Influence of a stacked-CuPc layer on the performance of organic light-emitting diodes
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Vacuum deposited copper phthalocyanine (CuPc) was placed as a thin interlayer between indium tin oxide (ITO) electrode and a hole transporting layer (HTL) in a multi-layered, organic, light-emitting diode (OLEDs). The well-stacked CuPc layer increased the stability and efficiency of the devices. Thermal annealing after CuPc deposition and magnetic field treatment during CuPc deposition were performed to obtain a stacked-CuPc layer; the former increased the stacking density of the CuPc molecules and the alignment of the CuPc film. Thermal annealing at about 100°C increased the current flow through the CuPc layer by over 25%. Surface roughness decreased from 4.12 to 3.65 nm and spikes were lowered at the film surface as well. However, magnetic field treatment during deposition was less effective than thermal treatment. Eventually, a higher luminescence at a given voltage was obtained when a thermally-annealed CuPc layer was placed in the present, multi-layered, ITO/CuPc/NPD/Alq3/LiF/Al devices. Thermal annealing at about 100°C for 3 h produced the most efficient, multi-layered EL devices in the present study.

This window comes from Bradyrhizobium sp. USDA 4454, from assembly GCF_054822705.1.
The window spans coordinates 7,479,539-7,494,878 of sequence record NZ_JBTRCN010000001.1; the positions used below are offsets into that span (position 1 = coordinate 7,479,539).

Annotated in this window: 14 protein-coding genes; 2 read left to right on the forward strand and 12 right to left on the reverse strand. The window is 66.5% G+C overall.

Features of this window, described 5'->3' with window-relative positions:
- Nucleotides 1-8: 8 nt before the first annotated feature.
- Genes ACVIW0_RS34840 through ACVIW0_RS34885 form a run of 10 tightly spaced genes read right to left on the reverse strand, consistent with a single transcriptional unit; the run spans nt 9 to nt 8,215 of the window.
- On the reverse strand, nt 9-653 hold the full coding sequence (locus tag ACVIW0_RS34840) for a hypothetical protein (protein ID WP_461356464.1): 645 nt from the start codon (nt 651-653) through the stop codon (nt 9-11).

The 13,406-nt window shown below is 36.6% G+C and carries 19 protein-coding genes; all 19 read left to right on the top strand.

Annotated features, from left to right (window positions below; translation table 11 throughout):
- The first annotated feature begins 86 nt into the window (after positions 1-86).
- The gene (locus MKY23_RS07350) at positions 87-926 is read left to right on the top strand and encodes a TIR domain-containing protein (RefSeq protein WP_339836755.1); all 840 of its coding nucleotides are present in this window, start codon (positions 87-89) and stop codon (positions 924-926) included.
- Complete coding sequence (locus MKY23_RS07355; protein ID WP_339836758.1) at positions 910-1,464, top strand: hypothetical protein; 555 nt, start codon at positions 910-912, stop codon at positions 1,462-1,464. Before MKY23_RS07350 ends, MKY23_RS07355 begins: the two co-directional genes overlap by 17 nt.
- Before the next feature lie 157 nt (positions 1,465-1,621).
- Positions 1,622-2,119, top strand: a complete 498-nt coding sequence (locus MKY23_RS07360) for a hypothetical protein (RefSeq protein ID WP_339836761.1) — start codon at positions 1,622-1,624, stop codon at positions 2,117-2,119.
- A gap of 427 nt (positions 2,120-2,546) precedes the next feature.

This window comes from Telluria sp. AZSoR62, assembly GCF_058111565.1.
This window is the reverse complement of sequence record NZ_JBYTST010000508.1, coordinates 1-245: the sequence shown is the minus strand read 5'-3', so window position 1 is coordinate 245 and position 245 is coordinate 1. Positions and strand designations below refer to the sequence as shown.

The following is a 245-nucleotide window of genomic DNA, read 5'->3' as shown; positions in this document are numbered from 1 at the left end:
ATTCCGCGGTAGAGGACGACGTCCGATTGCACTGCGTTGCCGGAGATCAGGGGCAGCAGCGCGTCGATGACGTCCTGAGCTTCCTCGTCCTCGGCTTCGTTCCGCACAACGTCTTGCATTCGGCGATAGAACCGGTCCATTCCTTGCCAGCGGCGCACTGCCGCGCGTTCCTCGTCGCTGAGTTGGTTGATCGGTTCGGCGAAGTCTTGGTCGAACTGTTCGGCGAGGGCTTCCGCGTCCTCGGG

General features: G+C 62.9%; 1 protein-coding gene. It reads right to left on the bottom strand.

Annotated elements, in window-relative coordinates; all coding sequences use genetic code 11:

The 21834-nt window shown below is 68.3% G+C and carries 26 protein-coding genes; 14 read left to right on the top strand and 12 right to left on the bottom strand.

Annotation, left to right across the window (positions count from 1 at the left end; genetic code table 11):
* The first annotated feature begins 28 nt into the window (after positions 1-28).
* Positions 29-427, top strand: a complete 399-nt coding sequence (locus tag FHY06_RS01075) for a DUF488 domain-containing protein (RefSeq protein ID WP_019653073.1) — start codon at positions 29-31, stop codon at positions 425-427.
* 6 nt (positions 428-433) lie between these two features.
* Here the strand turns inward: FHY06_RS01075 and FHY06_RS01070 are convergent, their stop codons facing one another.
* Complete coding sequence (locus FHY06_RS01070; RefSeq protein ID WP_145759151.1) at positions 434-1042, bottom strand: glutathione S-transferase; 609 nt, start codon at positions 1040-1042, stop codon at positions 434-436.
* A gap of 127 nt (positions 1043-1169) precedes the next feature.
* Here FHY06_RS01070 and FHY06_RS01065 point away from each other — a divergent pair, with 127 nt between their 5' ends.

Keywordscopper phthalocyanine molecular stacking magnetic field semiconductor material OLED
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